This story is never less than interesting and absorbing as a novel, but it is in the language of writing that Jim Harrison excels. His style includes free-association of sometimes a dozen thoughts and memories and observations in one paragraph. But he never loses us as readers. At times he stops for poetic words and the reader is strongly tempted to underline favorite passages as poems for re-reading later. "When you're sixteen your world is small and events easily conspire to make it even smaller. You have glimpses of greater dimensions but this perception easily retracts. Eros enlivens another world but not the simple world of masturbatory trance...Naturally during the act of love you're undisturbed by reality, a grace note I also found in trout fishing, but then lovemaking and fishing don't manage to dominate your life like you wished they could." "[Laurie] didn't so much die as withdraw, and her body under the sheet was still but there was an aura of departure that made me feel cold despite the warm room. Instead of pressing the button to call a nurse I listened to an aspect of emptiness I hadn't heard before as if her passing had stopped all other sound....When it was over I had nothing left about which to draw conclusions. My incomprehension was total. She was there and then she wasn't and though I understood the biological fact of death the whole ballooned outward from the mute sum of the parts." "...I recalled how a wonderfully cynical history professor had pointed out that when we came to America we were always discovering something like the source of the Mississippi that the Natives were already well aware of, but then our attitude to the Natives was not unlike Hitler's attitude toward the Jews. And the history of my family was not unlike the history of he United States. We were among the leading conquerors of a region and when we had thoroughly depleted its main resources we mythologized our destruction." "(Boating) With each stroke I'd think of something, say how all religions seemed to imitate and sacrifice themselves to temporal powers thus allowing greed to wrap itself in a semi-holy mantle, then after each strong stroke there was a long glide when I'd become utterly submerged in the sheer 'thingness' of life around me and be incapable of thought let alone comprehension: lake, water, sky, bird, my feet, my breathing." "I kept thinking that throughout the world there are sons and daughters with distorted wishes for what their parents should be, or hopeless wishes for what their parents should have been. Some of the most critical of us are afflicted with a paralysis over this, our brains too active with resentment to solidify function....My reaction had nothing to do with anger or curiosity but a mute acceptance of the human condition, the brain spinning tales before which we are quite helpless."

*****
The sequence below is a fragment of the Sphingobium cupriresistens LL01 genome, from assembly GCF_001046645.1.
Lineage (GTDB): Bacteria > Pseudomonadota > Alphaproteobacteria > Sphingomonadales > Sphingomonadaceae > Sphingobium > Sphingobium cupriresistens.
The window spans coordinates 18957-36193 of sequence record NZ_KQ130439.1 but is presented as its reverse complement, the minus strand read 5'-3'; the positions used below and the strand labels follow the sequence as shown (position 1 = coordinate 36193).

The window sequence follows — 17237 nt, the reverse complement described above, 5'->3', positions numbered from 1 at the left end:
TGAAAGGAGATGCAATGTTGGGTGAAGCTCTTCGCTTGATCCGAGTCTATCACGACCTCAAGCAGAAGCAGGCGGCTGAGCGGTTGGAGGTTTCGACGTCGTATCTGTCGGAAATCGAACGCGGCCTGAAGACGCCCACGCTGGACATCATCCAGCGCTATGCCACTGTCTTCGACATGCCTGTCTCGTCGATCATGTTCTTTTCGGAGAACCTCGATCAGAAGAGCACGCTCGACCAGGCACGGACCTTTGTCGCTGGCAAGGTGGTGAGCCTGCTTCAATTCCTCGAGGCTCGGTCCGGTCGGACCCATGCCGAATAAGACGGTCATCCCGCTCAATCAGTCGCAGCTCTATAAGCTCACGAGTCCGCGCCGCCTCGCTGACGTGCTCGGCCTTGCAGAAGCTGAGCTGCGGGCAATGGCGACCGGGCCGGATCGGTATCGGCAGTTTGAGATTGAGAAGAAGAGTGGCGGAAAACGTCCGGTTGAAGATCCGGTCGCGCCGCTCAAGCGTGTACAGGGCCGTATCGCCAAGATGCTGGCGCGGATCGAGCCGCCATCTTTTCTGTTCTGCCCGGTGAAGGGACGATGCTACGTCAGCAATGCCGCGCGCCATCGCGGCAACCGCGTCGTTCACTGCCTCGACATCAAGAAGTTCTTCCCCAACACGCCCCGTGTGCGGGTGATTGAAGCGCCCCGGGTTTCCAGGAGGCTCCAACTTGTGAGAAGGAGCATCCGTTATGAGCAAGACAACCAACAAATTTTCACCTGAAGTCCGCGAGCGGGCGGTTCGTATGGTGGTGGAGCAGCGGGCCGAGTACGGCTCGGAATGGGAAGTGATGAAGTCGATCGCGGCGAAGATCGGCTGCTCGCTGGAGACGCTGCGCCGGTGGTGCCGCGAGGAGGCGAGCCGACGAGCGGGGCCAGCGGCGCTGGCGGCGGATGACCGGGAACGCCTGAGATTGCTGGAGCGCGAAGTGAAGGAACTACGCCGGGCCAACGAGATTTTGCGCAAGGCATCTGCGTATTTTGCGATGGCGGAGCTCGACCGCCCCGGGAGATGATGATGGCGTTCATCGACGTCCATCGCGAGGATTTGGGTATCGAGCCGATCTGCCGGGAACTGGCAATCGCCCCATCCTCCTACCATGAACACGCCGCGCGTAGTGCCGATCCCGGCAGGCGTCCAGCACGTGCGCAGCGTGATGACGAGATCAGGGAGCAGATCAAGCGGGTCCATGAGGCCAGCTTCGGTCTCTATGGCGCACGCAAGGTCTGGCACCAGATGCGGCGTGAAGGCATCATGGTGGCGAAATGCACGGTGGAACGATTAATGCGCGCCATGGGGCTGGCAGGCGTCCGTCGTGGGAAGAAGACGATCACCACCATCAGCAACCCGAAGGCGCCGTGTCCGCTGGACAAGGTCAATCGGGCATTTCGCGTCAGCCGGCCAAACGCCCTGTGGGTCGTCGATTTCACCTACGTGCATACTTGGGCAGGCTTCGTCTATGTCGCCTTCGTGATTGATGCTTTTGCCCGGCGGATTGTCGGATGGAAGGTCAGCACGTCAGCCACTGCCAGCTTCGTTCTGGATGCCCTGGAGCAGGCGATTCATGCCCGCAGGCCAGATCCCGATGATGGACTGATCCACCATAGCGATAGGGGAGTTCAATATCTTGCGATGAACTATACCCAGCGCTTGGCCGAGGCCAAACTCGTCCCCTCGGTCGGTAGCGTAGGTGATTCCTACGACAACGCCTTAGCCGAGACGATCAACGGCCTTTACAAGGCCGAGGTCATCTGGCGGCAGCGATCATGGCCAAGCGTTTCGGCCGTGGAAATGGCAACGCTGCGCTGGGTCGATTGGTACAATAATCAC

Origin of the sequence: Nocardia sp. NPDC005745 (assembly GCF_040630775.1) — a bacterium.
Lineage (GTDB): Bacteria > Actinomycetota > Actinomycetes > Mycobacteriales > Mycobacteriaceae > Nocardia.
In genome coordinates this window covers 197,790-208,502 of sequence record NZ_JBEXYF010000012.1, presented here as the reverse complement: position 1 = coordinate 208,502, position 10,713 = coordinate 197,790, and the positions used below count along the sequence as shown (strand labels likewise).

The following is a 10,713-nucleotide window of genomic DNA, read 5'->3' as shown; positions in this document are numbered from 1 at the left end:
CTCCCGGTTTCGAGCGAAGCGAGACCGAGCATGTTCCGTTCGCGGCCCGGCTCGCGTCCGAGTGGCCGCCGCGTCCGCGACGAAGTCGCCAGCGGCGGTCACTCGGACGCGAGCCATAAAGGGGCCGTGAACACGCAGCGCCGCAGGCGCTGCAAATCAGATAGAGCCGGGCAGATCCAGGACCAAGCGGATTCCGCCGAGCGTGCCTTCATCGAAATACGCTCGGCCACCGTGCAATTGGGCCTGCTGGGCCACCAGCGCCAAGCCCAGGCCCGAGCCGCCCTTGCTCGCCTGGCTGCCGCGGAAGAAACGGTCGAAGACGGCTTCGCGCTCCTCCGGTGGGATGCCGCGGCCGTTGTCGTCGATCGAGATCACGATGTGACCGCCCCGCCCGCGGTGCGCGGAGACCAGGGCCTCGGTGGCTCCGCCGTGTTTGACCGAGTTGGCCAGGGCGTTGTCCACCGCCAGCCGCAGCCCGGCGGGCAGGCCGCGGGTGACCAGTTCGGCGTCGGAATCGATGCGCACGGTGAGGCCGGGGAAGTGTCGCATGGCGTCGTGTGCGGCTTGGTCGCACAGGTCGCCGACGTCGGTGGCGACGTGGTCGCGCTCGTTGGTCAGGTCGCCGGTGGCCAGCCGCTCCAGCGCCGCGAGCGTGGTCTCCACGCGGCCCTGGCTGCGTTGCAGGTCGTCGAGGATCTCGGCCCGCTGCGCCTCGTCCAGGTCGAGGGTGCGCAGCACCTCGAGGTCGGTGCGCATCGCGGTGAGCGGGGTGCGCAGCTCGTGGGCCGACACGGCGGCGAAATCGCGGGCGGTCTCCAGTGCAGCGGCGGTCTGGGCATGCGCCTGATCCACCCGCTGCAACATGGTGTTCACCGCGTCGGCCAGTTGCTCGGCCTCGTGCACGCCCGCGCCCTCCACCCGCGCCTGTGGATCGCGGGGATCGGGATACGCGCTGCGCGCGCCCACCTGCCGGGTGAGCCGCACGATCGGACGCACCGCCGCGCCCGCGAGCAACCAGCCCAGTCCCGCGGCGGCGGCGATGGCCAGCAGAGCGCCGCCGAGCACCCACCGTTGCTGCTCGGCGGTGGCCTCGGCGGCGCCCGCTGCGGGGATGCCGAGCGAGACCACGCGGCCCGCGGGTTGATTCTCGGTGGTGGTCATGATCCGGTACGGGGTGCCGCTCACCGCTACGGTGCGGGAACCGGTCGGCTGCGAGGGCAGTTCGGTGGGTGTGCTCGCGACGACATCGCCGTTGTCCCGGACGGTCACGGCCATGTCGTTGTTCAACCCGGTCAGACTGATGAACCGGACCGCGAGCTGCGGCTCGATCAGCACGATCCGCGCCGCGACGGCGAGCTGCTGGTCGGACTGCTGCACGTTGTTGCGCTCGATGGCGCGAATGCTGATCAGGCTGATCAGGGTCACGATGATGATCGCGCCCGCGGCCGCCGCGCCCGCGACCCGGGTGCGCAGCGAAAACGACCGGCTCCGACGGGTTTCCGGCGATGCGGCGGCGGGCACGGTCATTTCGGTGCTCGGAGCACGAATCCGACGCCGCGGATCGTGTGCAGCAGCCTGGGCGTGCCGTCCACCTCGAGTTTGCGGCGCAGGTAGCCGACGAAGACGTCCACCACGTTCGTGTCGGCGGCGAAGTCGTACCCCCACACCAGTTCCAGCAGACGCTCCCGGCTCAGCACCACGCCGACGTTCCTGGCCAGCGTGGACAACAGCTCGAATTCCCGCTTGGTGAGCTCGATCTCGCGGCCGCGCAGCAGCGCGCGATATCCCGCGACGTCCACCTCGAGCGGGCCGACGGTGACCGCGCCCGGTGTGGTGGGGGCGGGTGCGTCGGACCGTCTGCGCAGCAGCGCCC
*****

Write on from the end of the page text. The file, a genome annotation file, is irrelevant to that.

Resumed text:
But one could continue quoting Harrison's writing and never touch on the moments of hilarity, of pathos, of tenderness, of unimaginable cruelty, all of which are blended in this amazing story. This is a novel to read again - like returning to your childhood to see if it really is what you remembered, or imagined. Highly recommended reading.